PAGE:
|Happy 17th birthday Chloe!|
Saturday, July 6, 2013
Babies, children having babies, children caring for babies and another baby.
My brain is cramping tying to write this blog. It’s about babies and children having babies and children caring for babies and then more babies.
Yesterday, July 5th, was our daughter Chloe’s 17th birthday. Like many mothers I woke up remembering where I was 17 years ago, how excited I was, how expectant of the future for this unborn child and what the future might hold for her.
After I thought about that and enjoyed wonderful memories of the past I thought of another young woman who was in labor when I went to sleep the night before. I had taken her to the hospital the day before to be checked out and then subsequently induced because her baby was 2+ weeks overdue and she had been 2 cm dilated for nine days. Not an optimal situation. But this girl was not excited or expectant that way I had been with Chloe.
She had her first child at the age of 14-years after being raped by someone close to her. After that she was kicked out of her homestead and sent to live on the street because she was pregnant. A couple of years later a “sugar Daddy” set her up in an apartment and paid for basic needs. She got pregnant again and gave birth with her second at age 18-years. Then that man got married, but alas couldn’t stay away from her. Baby number three was coming to a 20-year old girl who has no education, no skills, no family (her mother died when she was five years old and her father denied paternity) and nowhere to turn. The man was no longer paying for anything because he was married. She sought help from the Social Welfare Department several months ago and that is when I first met her, the man AND his new wife. THAT was an “awkward” meeting, but that is also a blog for another day!
We have a summer intern named Audrey Wright with us this now. Audrey is helping me with some story writing and capturing information that needs to be recorded. Audrey was with me when we drove the young lady to the hospital on the morning of July 4th and it was Audrey who pointed out that the girl was wearing a T-shirt from North Point Community Church in Alpharetta, GA. It was a T-shirt that Chloe wore when she volunteered with “Upstreet”, which is a program designed for elementary school children. My teenage daughter was volunteering with young girls to help them know who Jesus is back in 2010 and now this young girl is wearing the T-shirt on her way to give birth on the same day that I was in labor 17-years ago with the girl who owned the T-shirt. That is why my brain is cramping. I gave that t-shirt to our “store” of used clothing for distribution a few weeks ago and then when I asked for a few things for this young girl, the T-shirt must have made it in to the bag. It was not planned, at least not by a human.
I am not trying to make this in to more than it is, but I will honestly say that I am in awe at the hand of God and how he weaves together threads to make the mosaic of our lives and then shines a light so that we don’t miss its beauty.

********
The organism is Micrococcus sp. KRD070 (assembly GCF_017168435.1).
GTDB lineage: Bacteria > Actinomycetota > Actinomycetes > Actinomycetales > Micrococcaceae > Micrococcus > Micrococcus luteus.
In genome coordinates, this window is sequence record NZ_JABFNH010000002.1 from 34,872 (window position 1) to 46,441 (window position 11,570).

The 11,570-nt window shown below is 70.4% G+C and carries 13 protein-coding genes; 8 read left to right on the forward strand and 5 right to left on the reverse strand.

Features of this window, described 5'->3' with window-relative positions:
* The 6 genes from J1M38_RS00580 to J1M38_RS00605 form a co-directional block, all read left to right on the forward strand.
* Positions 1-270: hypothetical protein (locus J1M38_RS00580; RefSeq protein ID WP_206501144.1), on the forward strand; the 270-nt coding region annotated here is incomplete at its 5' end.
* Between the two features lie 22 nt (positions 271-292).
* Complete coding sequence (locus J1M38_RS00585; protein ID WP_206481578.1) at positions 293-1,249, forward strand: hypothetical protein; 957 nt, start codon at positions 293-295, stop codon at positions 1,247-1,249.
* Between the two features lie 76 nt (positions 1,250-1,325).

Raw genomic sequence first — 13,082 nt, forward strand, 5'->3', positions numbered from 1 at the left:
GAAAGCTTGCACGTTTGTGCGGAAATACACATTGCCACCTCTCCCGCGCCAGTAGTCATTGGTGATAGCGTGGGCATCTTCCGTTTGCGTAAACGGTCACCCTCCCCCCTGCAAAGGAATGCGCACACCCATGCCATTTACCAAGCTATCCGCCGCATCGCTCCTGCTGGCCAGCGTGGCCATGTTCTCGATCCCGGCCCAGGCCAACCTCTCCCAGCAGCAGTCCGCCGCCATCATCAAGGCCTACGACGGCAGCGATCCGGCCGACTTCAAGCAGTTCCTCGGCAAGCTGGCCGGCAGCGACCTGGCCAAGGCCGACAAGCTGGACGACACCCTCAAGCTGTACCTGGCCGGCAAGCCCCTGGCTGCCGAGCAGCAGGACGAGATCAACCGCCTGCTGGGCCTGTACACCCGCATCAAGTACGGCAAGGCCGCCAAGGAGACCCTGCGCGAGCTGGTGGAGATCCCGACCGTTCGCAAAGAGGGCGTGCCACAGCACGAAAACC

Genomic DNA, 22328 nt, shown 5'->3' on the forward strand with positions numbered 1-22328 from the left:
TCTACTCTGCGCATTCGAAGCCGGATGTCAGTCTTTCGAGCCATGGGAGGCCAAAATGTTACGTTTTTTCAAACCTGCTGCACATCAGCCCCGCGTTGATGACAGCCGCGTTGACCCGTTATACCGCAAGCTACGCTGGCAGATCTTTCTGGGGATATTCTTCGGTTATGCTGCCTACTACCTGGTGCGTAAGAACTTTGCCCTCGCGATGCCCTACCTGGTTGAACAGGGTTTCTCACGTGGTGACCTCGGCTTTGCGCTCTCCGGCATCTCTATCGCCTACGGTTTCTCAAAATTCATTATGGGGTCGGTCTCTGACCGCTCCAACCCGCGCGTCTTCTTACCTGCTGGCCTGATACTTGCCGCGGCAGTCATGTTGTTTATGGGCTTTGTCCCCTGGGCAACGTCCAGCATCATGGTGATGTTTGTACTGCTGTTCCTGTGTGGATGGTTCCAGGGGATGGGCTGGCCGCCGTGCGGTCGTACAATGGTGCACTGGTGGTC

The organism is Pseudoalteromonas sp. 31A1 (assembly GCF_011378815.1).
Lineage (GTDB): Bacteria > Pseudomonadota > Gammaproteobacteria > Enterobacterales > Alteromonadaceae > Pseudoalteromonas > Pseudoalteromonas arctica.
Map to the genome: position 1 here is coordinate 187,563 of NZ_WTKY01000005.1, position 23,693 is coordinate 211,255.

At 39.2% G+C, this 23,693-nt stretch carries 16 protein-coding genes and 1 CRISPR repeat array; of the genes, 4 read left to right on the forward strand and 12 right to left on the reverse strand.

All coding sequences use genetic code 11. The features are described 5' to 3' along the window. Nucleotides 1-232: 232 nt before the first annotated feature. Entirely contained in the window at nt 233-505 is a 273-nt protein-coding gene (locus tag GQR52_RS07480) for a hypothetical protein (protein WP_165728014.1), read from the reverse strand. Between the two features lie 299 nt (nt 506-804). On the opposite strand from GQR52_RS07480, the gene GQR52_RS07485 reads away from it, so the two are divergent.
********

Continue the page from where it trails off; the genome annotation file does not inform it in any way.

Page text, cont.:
Chloe is in the US for a few weeks and is spending time with Spencer. I miss them both very much, but this week the Lord allowed me to be the surrogate mother for a girl who needed a mother, and sent a piece of Chloe to be with me, on the very day that I was bringing her in to the world 17 years ago.
While I am sitting writing this blog there is another little one sound asleep in our bedroom. His name is Caleb and he has the Chicken Pox so is in “isolation” at the Maxwell house for a week or so, so that we don’t have Chicken Pox with 34 babies and many Aunties who have never had it (the vaccine is unavailable here until 2014).
Caleb came to us when he was only 8-months old after his mother had died of AIDS and his father was very very sick. Caleb was sick too as he is HIV positive and has been on Anti-Retro Virals (ARV’s) since birth. People don’t die of AIDS they die of AIDS related illnesses and that could be anything from a common cold to pneumonia to Chicken Pox. So we are watching him closely and loving him to bits. Each morning at 7AM and each evening at 7PM EXACTLY he gets his ARV’s and it is a very haunting moment. To think that this baby would not be alive without these medications is not only sobering, but is a twice daily reminder of what our true mission is here in Swaziland.
Today I am thinking about my own babies (Spencer 19 and Chloe 17 – not really babies anymore) as they enjoy breakfast at IHOP in Georgia. I am thinking about the young girl who has been discharged from the hospital after 16 hours to go home to her 5-year old and 15-month old baby while her newborn, Daniel, is sleeping at the El Roi Baby Home. And I am thinking about little Caleb who is fast asleep, dreaming of chasing our chickens and then enjoying lunch (and maybe a little ice cream … shhhh, don’t tell the Aunties!) and then maybe another nap.
The song playing on my iPod right now is singing, “You are great. You do miracles so great. There is no one else like you.” It brings tears to my eyes.
Thank you Jesus for calling us to this ministry and for pursuing us until we said YES. I would hate to have missed this week.
Live from Swaziland … Happy birthday Chloe. I love you. xoxo